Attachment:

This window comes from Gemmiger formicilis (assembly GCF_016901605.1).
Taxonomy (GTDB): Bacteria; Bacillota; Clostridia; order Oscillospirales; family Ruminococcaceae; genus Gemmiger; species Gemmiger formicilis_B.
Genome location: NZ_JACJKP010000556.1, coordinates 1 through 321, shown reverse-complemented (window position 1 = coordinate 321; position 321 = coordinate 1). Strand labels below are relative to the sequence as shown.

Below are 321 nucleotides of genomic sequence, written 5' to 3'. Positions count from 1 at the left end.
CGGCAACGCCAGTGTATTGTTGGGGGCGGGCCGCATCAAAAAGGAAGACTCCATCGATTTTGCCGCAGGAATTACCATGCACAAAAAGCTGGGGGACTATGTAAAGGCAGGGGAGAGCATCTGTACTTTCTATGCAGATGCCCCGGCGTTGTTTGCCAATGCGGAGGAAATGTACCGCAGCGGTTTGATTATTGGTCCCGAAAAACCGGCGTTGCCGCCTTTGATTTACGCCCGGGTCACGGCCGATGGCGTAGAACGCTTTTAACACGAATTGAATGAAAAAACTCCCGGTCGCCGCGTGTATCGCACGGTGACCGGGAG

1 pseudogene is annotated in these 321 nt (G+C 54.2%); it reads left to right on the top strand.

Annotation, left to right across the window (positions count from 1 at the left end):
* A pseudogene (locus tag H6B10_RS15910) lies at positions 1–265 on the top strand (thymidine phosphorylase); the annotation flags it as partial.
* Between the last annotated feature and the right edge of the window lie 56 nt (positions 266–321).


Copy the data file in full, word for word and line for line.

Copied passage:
This window comes from Gemmiger formicilis (assembly GCF_016901605.1).
Taxonomy (GTDB): Bacteria; Bacillota; Clostridia; order Oscillospirales; family Ruminococcaceae; genus Gemmiger; species Gemmiger formicilis_B.
Genome location: NZ_JACJKP010000556.1, coordinates 1 through 321, shown reverse-complemented (window position 1 = coordinate 321; position 321 = coordinate 1). Strand labels below are relative to the sequence as shown.

Below are 321 nucleotides of genomic sequence, written 5' to 3'. Positions count from 1 at the left end.
CGGCAACGCCAGTGTATTGTTGGGGGCGGGCCGCATCAAAAAGGAAGACTCCATCGATTTTGCCGCAGGAATTACCATGCACAAAAAGCTGGGGGACTATGTAAAGGCAGGGGAGAGCATCTGTACTTTCTATGCAGATGCCCCGGCGTTGTTTGCCAATGCGGAGGAAATGTACCGCAGCGGTTTGATTATTGGTCCCGAAAAACCGGCGTTGCCGCCTTTGATTTACGCCCGGGTCACGGCCGATGGCGTAGAACGCTTTTAACACGAATTGAATGAAAAAACTCCCGGTCGCCGCGTGTATCGCACGGTGACCGGGAG

1 pseudogene is annotated in these 321 nt (G+C 54.2%); it reads left to right on the top strand.

Annotation, left to right across the window (positions count from 1 at the left end):
* A pseudogene (locus tag H6B10_RS15910) lies at positions 1–265 on the top strand (thymidine phosphorylase); the annotation flags it as partial.
* Between the last annotated feature and the right edge of the window lie 56 nt (positions 266–321).